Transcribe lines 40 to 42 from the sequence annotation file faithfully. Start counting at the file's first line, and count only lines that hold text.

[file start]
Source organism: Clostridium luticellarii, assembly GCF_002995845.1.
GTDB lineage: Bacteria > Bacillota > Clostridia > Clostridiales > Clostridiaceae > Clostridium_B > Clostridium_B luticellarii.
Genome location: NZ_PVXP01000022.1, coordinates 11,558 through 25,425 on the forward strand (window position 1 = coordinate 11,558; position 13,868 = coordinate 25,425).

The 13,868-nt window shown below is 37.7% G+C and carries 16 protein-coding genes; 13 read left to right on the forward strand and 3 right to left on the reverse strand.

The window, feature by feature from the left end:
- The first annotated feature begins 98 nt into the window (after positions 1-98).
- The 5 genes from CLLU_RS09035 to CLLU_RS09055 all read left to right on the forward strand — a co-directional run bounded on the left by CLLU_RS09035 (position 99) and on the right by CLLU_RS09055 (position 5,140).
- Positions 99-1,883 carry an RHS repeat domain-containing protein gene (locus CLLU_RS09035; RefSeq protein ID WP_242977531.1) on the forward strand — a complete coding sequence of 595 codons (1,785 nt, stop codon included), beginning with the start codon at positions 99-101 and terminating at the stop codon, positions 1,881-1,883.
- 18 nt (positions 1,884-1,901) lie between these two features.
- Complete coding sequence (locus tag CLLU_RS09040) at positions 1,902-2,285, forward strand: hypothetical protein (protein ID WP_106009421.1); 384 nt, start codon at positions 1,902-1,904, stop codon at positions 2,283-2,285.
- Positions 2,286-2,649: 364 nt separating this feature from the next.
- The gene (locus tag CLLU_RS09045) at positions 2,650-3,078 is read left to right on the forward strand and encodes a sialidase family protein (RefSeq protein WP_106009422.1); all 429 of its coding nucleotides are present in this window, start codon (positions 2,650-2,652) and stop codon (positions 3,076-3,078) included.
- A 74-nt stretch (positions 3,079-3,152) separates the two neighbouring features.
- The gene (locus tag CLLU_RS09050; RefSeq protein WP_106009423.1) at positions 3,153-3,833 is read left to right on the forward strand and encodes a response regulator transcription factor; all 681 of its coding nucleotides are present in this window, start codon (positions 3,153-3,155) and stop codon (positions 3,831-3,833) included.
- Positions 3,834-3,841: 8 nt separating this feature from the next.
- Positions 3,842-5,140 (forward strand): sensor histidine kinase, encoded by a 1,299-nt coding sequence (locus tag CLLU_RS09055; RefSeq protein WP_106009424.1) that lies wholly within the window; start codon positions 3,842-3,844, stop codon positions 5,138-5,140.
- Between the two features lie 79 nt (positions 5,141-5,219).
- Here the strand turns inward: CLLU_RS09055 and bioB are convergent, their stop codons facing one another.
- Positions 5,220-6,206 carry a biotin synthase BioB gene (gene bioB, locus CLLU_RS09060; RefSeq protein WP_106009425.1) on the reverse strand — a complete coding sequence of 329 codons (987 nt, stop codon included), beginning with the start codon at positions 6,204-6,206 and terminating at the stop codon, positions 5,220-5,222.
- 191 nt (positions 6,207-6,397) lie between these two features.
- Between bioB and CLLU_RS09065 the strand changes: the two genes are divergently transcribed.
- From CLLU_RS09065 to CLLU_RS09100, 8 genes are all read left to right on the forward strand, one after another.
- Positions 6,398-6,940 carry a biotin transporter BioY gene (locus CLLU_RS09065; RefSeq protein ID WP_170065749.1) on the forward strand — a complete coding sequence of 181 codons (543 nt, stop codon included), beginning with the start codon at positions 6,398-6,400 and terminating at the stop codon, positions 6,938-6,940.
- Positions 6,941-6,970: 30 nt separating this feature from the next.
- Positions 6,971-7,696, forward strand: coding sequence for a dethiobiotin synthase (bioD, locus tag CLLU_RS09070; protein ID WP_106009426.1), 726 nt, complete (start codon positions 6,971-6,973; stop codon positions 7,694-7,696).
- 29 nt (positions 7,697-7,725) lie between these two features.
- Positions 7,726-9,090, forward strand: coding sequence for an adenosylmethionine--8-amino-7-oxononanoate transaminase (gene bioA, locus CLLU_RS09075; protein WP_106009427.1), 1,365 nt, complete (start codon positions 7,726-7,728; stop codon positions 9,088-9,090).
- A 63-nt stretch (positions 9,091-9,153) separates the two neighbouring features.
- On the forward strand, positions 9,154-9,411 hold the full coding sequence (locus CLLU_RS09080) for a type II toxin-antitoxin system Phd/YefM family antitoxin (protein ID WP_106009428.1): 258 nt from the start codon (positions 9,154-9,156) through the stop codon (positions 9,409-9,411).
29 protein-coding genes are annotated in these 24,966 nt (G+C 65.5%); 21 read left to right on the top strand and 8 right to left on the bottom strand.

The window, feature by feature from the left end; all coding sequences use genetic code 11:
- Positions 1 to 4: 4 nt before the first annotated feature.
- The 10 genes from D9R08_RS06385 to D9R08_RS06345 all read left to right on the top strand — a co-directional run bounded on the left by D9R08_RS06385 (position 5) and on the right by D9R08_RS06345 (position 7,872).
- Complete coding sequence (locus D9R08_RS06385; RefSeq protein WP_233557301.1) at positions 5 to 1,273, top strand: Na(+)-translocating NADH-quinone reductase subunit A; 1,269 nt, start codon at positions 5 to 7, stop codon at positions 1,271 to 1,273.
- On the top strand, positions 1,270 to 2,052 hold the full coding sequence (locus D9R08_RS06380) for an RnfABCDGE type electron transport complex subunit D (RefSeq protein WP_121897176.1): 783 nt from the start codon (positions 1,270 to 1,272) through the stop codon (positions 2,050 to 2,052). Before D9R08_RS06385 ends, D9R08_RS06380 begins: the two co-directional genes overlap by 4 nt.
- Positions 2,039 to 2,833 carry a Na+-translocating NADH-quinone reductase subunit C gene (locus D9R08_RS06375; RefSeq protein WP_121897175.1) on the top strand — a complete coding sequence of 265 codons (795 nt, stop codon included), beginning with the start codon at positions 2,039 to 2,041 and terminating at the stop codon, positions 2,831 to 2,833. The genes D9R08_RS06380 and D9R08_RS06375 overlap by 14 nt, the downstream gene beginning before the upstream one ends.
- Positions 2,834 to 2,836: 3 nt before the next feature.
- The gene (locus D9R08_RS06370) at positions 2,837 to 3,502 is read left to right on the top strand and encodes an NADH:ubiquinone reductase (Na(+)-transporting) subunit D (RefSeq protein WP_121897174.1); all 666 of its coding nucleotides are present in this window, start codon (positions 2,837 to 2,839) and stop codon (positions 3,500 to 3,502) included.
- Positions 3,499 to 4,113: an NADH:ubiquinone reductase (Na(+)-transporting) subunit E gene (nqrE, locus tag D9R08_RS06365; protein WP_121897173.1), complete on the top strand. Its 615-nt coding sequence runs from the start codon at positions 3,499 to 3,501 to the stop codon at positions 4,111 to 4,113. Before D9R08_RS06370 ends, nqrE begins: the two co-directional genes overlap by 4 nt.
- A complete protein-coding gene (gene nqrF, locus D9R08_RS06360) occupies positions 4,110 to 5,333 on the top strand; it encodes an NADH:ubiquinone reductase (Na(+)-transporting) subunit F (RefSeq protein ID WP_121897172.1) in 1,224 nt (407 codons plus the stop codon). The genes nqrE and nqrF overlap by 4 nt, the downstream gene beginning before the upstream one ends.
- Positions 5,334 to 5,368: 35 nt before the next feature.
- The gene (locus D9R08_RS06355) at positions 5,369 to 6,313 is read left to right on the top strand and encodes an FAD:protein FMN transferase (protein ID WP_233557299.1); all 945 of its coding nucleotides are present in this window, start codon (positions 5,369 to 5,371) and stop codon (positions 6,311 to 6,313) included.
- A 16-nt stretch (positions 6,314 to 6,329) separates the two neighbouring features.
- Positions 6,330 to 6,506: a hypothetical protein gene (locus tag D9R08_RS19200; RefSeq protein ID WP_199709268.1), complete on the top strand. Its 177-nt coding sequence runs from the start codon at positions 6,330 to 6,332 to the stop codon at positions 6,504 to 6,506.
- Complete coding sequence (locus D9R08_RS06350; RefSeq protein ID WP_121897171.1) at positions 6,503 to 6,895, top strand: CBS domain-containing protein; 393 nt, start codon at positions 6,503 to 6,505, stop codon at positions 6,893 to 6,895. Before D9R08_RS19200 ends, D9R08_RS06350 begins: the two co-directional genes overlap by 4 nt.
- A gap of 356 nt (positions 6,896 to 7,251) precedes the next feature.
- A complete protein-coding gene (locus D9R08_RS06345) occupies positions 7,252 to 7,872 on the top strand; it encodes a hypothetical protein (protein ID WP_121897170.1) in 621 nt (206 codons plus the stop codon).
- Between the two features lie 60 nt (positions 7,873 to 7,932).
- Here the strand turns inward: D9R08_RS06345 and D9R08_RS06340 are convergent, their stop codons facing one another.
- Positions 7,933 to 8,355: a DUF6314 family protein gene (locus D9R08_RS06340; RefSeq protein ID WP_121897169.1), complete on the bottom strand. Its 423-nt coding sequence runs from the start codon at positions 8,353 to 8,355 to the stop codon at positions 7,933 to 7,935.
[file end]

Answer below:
- A complete protein-coding gene (gene nqrF, locus D9R08_RS06360) occupies positions 4,110 to 5,333 on the top strand; it encodes an NADH:ubiquinone reductase (Na(+)-transporting) subunit F (RefSeq protein ID WP_121897172.1) in 1,224 nt (407 codons plus the stop codon). The genes nqrE and nqrF overlap by 4 nt, the downstream gene beginning before the upstream one ends.
- Positions 5,334 to 5,368: 35 nt before the next feature.
- The gene (locus D9R08_RS06355) at positions 5,369 to 6,313 is read left to right on the top strand and encodes an FAD:protein FMN transferase (protein ID WP_233557299.1); all 945 of its coding nucleotides are present in this window, start codon (positions 5,369 to 5,371) and stop codon (positions 6,311 to 6,313) included.